Some of the information is sensitive, because it includes stuff about security arrangements for Ministers and the arrangements put in place to help around them. Most of the rest of it is either stuff that is already in the public domain or information that is important if you're a Minister but not—. I'm trying not to say 'not hugely exciting'—I don't mean that at all. But some nuts and bolts of being a Minister. And we have just simply always treated it as one of our internal documents. So, if it were to go into the public domain, it's essentially—. In the end, it's a document owned by the First Minister, since it's his handbook for advice for his Cabinet. So, we would need his agreement if it were to be released into the public domain.

Would it be possible for this committee, given the usual assurances in our dealing with confidential information, as we often do, to see a copy of that Cabinet handbook? 

I would need to go back and check with the First Minister, if I may, please, if he's content with that. And we would probably need to redact the security arrangements. Much as I have respect for this committee, I am even more scared of our head of security, Chair, and she will have views on what can go into it. The rest of it I suspect the committee would not even find surprising, but I would need to go back and seek the agreement of the First Minister, if I may.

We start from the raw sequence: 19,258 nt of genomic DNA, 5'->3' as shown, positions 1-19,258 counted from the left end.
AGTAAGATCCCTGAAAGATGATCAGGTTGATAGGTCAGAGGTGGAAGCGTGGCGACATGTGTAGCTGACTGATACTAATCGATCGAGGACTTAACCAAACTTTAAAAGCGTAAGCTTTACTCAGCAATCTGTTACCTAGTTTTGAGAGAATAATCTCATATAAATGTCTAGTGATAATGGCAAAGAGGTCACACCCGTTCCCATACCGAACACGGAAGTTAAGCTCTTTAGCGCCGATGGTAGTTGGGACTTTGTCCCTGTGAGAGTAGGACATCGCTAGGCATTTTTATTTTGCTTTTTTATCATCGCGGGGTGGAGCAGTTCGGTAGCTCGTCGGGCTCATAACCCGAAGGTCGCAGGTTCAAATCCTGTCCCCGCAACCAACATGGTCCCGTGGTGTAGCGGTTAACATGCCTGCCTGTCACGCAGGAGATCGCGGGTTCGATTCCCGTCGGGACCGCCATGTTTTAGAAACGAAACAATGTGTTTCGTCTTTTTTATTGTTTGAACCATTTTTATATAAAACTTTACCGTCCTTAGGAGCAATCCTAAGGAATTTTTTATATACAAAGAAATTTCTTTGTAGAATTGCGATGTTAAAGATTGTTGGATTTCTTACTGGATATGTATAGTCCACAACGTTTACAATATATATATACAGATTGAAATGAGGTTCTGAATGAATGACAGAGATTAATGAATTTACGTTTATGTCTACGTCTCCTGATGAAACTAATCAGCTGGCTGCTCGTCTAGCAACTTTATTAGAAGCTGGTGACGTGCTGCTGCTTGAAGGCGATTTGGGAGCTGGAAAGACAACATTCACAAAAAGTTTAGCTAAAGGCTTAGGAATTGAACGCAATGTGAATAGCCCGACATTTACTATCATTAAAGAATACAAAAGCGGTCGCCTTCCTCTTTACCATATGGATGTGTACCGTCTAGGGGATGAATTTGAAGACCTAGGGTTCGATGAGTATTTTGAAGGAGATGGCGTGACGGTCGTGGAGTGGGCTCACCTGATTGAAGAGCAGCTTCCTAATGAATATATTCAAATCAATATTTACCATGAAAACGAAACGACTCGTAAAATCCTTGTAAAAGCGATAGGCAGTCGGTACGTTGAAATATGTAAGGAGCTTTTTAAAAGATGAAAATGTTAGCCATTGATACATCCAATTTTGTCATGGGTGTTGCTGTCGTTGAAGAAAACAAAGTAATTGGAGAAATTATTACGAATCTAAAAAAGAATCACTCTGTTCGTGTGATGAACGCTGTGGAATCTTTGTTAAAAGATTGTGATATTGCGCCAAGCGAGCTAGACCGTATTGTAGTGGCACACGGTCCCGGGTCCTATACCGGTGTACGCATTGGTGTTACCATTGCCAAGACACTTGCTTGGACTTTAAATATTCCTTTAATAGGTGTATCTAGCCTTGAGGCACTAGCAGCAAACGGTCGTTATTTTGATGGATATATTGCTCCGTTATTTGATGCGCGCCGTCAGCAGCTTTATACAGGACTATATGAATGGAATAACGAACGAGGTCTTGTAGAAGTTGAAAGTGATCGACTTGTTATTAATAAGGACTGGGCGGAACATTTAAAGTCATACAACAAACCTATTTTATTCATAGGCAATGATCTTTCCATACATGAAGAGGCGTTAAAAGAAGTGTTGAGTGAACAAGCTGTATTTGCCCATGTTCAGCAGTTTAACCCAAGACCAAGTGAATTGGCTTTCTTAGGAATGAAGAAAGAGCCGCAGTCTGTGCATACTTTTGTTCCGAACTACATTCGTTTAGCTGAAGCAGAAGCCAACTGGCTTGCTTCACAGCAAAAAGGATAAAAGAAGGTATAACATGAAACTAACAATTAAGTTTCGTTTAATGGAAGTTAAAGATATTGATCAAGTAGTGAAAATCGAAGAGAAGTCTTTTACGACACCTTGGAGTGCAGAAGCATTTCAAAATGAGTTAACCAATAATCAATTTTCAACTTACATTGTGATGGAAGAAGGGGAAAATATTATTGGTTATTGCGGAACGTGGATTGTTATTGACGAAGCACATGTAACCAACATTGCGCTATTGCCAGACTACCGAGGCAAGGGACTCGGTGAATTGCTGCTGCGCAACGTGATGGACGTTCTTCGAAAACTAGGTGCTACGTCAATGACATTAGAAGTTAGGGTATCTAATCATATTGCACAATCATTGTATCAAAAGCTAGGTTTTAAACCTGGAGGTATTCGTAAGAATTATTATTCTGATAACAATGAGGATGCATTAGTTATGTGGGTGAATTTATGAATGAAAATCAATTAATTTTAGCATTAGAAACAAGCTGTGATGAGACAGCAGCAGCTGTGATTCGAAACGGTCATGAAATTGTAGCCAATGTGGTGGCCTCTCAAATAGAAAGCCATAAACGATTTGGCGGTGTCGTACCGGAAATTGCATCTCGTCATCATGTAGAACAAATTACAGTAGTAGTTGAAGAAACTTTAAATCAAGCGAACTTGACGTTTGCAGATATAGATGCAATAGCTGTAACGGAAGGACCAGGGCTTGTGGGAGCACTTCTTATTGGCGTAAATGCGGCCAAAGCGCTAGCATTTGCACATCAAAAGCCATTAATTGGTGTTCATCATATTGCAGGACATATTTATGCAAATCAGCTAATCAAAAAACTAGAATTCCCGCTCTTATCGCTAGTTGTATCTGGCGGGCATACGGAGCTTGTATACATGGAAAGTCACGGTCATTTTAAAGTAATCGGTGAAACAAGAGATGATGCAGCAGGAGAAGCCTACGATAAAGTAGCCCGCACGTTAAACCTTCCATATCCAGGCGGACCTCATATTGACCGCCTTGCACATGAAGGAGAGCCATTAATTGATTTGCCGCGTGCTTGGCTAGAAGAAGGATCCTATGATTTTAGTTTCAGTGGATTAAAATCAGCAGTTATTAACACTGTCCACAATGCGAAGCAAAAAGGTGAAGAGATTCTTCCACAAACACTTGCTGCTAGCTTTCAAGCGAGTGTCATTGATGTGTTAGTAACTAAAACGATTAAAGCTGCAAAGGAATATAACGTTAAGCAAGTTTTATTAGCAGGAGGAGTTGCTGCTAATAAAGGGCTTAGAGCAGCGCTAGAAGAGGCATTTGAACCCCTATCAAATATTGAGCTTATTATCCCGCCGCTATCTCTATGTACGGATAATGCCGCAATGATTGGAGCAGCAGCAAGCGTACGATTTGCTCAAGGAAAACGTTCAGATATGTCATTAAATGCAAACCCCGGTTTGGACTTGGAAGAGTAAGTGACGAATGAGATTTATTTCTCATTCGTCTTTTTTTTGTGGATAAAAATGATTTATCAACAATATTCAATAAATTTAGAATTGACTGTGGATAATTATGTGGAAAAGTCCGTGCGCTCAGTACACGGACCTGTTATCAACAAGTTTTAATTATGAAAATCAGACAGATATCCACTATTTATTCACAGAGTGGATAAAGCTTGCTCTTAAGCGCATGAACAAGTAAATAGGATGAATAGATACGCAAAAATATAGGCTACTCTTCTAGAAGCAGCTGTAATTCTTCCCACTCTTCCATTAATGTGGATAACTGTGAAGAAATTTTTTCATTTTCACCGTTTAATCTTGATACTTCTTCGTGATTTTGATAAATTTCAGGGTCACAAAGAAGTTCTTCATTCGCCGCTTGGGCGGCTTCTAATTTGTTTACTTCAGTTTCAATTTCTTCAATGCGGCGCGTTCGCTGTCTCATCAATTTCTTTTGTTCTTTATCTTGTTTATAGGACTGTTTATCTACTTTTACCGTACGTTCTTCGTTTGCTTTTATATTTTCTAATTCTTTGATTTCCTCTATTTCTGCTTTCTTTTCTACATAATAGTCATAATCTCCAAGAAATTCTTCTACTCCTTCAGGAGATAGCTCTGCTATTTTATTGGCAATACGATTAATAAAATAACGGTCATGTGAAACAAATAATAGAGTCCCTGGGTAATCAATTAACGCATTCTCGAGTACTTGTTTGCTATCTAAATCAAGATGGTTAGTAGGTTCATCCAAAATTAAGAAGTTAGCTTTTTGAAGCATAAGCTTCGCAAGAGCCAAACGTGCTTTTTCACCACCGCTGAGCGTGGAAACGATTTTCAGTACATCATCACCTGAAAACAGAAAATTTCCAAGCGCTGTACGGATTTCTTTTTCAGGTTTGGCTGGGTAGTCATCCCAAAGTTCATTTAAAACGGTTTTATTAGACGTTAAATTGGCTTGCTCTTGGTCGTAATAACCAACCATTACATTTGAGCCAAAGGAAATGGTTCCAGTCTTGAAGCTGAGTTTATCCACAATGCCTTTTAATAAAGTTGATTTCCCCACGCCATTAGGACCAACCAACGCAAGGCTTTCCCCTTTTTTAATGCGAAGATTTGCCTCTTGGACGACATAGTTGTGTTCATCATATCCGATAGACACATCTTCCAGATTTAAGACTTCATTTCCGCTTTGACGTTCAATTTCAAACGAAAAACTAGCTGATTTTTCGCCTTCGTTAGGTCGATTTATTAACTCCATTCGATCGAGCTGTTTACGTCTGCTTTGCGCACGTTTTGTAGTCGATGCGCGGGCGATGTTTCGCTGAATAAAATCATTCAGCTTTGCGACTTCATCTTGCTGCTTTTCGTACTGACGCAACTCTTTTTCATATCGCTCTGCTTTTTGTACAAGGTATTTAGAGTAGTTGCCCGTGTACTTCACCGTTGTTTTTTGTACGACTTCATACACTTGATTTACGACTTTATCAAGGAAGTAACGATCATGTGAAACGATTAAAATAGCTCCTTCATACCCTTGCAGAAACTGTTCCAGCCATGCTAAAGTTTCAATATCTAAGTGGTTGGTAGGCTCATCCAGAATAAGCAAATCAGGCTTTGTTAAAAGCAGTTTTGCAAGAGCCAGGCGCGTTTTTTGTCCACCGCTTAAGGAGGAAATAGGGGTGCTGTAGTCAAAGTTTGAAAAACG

One of the purposes of the UK Government's Cabinet manual was to increase transparency by, and I quote, 'shedding light on the inner workings of Government'. Would you accept, given what you have just said in terms of the Cabinet handbook, that we have less transparency in terms of the inner workings of Government in Wales as a result of the handbook not being published?

I don't think I'd accept such a broad statement as that, if I may, because I think while we don't have the equivalent of the UK Cabinet manual, there are a number of other documents, some of which aren't produced by the Welsh Government. Because a lot of what's in the UK Cabinet manual isn't about what the UK Government does at all; it's about Parliament and the Privy Council and the church and stuff. But people like the Commission publish documents. So, the information is there in other places. And I also think that, in other ways, there is a lot of transparency about the way that the Welsh Government and business in Wales is conducted. So, I don't think that I could accept the suggestion that there is less transparency in Wales than in England.